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Careers in Golf: Manufacturing Equipment for Consumers and Golf Courses

Sep 1, 2014

The realm of golf manufacturing is a wide one. Consumers need balls and clubs (hard goods) along with apparel, gloves and golf bags (soft goods) in order to play the game, not to mention all the equipment courses must maintain. From golf carts to ball washers and scheduling software, it takes a lot to keep golf facilities running smoothly.

A trip to the PGA Expo, held in Orlando each January, reveals the wide extent of the manufacturing sector. Within this field, it’s possible to make a career as a product designer, or more commonly, in the sales arena.

How to Find a Job in Golf Equipment Manufacturing Sales
There are three ways to find employment on the sales end of manufacturing: inside sales, outside sales and as independent contractor.

As an example, manufacturers of turf equipment often sell their machines to dealers, who then sell them to the final user, and handle all repair services. You can sell for the manufacturer or the dealer.

More About Inside Sales
If you are employed by the manufacturer, your position is considered “inside sales.” These representatives may cover a geographic territory, and their income is largely commission-based.

According to Buzz Gill, Director of Career Services at Golf Academy of America in San Diego, inside sales careers often begin with phone order positions. For those with a territory, sales calls are all made with a personal visit to each facility, at least quarterly. “It is an eight hour shift, five days a week, with benefits,” he said.

“All the manufacturers are now looking for experience,” said Gill. “This can be a sales experience with any product. They all look at higher education and a BA degree in sales/marketing. However, experience still out ranks education.”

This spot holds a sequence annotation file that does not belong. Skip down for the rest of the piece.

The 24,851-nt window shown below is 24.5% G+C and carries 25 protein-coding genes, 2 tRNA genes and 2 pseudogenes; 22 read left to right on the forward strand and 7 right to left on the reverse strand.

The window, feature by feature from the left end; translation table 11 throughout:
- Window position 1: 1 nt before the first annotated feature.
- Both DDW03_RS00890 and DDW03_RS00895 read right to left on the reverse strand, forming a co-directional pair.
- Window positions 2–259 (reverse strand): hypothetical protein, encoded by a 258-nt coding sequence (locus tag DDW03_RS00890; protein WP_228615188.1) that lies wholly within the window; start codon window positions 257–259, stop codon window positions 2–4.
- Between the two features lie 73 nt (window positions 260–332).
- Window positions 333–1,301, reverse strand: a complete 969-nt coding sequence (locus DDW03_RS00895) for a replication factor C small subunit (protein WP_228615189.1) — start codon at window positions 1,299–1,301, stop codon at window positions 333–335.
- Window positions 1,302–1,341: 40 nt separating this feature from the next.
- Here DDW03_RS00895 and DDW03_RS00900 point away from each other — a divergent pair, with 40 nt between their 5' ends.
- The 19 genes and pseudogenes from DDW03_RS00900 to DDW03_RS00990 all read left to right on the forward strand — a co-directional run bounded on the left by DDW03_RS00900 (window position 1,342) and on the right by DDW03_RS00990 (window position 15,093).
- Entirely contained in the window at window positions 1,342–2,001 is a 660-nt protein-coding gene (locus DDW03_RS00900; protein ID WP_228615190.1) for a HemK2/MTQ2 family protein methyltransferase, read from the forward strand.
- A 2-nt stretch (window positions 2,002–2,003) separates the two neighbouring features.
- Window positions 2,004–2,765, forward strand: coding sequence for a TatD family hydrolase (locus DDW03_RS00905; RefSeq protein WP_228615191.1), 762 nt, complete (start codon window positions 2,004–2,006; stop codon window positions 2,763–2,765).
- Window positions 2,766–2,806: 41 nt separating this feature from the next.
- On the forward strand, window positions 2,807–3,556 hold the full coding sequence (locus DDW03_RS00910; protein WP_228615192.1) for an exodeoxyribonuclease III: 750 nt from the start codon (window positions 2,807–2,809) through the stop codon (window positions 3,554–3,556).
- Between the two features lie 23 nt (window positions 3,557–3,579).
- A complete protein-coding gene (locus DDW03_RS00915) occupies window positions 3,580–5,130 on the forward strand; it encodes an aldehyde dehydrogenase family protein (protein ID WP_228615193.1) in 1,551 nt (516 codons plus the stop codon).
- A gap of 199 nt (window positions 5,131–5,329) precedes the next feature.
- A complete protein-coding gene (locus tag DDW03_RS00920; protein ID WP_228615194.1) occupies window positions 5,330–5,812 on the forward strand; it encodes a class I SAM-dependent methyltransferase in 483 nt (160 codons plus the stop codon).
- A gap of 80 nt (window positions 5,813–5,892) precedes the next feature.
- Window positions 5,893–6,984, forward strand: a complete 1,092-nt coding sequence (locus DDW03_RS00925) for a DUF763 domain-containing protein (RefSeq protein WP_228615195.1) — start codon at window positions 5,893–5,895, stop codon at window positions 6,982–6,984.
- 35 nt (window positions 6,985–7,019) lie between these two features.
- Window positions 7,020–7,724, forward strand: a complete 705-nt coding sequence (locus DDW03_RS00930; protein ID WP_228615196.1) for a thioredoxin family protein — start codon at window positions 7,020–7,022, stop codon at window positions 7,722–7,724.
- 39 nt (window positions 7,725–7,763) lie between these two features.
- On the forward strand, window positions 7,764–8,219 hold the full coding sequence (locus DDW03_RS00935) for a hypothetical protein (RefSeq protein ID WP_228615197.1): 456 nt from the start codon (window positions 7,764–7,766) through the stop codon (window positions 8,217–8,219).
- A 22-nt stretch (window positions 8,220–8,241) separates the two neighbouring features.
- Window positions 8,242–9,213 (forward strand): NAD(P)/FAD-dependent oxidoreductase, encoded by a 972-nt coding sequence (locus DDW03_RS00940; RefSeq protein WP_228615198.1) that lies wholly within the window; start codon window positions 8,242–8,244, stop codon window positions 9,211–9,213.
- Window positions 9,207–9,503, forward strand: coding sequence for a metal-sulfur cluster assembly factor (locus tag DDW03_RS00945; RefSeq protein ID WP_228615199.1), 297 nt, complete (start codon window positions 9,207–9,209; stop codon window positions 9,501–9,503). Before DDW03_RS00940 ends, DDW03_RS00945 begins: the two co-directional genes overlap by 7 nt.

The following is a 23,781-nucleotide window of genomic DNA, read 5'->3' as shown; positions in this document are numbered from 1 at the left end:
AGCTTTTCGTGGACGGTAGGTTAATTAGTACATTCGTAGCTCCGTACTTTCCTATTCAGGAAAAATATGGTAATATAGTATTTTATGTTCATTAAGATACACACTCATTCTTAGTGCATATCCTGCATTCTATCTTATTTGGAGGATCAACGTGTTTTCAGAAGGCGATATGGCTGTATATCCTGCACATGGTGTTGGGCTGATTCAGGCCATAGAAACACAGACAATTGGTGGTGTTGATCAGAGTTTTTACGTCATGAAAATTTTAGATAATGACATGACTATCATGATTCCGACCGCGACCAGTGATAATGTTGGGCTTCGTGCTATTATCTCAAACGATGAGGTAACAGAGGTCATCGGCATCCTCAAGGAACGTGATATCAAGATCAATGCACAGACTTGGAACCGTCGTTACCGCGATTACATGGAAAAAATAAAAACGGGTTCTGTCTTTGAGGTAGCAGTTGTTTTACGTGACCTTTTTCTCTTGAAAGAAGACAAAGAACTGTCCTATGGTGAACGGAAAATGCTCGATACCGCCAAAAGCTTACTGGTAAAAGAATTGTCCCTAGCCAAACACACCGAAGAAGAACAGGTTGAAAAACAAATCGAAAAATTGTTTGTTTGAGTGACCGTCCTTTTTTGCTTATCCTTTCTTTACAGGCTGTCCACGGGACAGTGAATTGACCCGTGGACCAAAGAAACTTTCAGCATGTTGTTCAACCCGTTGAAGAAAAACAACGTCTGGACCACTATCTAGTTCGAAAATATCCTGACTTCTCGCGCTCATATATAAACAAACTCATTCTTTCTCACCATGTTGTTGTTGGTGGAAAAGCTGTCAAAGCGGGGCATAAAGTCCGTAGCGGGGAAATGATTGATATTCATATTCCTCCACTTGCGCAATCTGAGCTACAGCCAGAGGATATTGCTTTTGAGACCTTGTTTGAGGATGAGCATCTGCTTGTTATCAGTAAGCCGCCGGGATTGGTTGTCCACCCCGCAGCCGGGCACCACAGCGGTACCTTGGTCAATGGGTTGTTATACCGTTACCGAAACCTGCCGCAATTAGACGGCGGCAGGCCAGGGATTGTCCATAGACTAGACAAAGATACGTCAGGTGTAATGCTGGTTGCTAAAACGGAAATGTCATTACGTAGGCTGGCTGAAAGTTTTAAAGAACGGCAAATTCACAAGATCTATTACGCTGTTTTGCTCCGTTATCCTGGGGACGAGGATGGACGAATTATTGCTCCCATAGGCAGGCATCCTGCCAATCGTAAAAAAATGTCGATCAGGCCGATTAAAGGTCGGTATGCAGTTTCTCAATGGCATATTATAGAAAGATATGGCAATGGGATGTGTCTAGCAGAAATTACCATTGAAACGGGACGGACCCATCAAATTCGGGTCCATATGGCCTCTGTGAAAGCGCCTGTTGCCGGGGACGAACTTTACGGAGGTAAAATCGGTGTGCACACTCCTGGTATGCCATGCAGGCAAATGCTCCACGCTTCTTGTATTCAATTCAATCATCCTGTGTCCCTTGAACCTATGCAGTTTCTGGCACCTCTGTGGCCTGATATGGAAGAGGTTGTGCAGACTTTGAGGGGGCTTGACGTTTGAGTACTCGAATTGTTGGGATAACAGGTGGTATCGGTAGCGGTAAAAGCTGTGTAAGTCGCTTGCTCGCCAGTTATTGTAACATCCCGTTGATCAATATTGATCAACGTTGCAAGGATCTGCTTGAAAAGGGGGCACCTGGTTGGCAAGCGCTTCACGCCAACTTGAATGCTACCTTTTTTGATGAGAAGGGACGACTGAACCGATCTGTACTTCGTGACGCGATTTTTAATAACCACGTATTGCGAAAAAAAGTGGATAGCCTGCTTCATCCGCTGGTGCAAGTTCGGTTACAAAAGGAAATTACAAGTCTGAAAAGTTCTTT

Jim Hart, President of Golf Academy of America in Myrtle Beach added that knowledge of the golf business essential. “A GAA degree would be most helpful,” he said.

More About Outside Sales
Those working for a dealer are in “outside sales.” They sell to the end user.  In order to succeed, outside sales representatives need to be competitive and have good presentation skills. “Personality, patience, and being service-minded are also important traits,” said Hart. “A good sales rep keeps people interested and always wants to improve. Customers are buying the hope and expectation of getting better!”

More about Being an Independent Representative in the Golf Industry
An independent sales representative is a contract employee who receives no benefits and pays his or her own expenses. This is more commonly seen in smaller manufacturers or start-up companies. The independent contractors may represent multiple products. The National Golf Sales Representatives Association serves independent sales reps.

Hart closed by saying that inside, outside or independent manufacturing sales can provide a rewarding golf career. “There are a lot of baby boomer sales reps out there nearing retirement.  This is a good career option now.”

Learn more about the Golf Academy of America’s job placement services.